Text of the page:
WASHINGTON — The Supreme Court agreed on Monday to decide whether the government needs a warrant to obtain information from cellphone companies showing their customers’ locations.
The new case, Carpenter v. United States, No. 16-402, concerns historical data held by cellphone companies that shows users’ movements over time and could, for instance, place them at the scene of a crime.
In 1979, in Smith v. Maryland, the Supreme Court ruled that a robbery suspect had no reasonable expectation that his right to privacy extended to the numbers dialed from his phone. The court reasoned that the suspect had voluntarily turned over that information to a third party: the phone company.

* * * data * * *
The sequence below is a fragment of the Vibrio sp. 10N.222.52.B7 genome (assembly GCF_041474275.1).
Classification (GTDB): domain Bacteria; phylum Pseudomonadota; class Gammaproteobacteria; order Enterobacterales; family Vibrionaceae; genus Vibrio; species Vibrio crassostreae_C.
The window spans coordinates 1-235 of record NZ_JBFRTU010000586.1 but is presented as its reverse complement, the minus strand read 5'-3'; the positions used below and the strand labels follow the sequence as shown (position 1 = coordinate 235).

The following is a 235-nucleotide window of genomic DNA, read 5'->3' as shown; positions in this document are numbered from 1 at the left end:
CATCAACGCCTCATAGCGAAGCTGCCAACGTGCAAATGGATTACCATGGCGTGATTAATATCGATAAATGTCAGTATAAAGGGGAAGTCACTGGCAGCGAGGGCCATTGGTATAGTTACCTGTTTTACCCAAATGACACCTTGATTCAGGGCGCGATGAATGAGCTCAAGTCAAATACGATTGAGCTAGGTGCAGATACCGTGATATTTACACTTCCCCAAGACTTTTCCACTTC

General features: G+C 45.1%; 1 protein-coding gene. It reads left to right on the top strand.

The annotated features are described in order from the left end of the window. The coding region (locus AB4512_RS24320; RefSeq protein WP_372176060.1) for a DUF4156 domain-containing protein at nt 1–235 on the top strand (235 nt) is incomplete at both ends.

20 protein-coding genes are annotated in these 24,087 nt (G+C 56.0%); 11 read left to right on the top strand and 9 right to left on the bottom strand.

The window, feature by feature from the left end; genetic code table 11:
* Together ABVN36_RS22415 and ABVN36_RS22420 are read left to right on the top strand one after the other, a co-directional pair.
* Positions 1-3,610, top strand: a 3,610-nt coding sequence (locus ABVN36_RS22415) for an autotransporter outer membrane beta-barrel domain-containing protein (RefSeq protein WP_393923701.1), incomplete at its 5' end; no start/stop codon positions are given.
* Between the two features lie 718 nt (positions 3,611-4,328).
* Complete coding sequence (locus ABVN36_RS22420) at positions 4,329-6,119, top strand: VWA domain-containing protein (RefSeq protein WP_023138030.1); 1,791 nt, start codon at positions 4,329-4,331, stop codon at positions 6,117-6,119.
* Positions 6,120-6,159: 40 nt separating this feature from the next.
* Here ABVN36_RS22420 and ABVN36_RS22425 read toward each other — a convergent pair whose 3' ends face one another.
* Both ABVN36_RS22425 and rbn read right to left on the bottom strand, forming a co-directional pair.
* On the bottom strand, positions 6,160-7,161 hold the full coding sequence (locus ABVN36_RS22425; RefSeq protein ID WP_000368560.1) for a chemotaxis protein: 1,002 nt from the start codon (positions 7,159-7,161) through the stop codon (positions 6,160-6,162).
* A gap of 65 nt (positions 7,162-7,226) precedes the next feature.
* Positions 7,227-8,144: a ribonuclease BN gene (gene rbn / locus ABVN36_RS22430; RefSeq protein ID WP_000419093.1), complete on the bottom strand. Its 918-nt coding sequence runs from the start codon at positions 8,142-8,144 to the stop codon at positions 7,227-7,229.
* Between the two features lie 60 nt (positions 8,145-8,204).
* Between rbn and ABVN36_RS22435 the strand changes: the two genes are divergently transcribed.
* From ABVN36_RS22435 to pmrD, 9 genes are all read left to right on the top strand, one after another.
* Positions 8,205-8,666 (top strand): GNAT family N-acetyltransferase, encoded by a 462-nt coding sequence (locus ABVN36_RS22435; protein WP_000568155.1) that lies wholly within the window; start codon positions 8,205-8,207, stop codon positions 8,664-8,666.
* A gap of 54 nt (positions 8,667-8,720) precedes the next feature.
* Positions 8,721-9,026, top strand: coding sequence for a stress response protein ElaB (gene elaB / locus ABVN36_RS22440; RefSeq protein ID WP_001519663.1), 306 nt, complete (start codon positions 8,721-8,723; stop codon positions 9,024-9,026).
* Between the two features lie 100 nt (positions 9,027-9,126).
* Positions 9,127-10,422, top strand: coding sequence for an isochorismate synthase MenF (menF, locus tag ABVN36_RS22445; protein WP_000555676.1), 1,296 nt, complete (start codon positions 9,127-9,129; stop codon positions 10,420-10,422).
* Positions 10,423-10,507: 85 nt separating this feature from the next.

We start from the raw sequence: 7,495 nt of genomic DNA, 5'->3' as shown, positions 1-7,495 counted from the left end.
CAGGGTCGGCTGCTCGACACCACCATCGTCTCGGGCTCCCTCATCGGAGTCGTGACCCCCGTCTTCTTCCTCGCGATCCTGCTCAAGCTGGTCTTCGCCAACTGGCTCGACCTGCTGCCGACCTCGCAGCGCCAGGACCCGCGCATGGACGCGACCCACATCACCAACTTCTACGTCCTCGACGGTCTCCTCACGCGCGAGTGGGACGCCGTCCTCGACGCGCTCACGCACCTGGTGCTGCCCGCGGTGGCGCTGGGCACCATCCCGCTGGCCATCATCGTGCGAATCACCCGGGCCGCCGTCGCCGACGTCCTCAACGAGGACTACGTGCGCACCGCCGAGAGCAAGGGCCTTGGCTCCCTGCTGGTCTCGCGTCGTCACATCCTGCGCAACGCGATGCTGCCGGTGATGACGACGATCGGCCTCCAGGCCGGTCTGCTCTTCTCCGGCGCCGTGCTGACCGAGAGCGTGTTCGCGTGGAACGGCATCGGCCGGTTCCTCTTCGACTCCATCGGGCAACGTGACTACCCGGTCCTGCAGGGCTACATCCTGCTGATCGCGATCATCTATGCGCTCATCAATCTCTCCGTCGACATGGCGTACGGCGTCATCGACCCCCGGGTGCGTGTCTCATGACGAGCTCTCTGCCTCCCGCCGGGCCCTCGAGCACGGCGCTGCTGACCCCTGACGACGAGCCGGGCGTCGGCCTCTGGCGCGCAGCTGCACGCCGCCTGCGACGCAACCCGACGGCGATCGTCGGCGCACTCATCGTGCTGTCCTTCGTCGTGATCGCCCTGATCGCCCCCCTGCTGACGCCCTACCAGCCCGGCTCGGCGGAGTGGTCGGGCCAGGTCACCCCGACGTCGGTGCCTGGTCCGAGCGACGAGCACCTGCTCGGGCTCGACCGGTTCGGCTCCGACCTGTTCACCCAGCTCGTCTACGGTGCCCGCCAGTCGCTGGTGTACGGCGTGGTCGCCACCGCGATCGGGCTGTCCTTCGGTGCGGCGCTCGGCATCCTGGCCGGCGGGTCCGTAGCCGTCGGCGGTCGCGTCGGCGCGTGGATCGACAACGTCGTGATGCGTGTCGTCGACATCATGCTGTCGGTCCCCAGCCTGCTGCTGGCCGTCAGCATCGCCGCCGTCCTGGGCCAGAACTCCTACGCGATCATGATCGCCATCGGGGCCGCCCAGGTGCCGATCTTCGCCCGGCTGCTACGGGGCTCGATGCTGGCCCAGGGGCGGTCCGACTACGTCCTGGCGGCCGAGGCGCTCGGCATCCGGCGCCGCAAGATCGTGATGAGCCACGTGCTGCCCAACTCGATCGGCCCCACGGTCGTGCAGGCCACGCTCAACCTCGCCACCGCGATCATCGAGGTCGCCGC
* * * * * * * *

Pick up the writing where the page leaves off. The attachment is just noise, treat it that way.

Relying on the Smith decision’s “third-party doctrine,” federal appeals courts have said that government investigators seeking data from cellphone companies showing users’ movements do not require a warrant.
A federal law, the Stored Communications Act, does require prosecutors to go to court to obtain tracking data, but the showing they must make under the law is not probable cause, the standard for a warrant. Instead, they must demonstrate only that there were “specific and articulable facts showing that there are reasonable grounds to believe” that the records sought “are relevant and material to an ongoing criminal investigation.”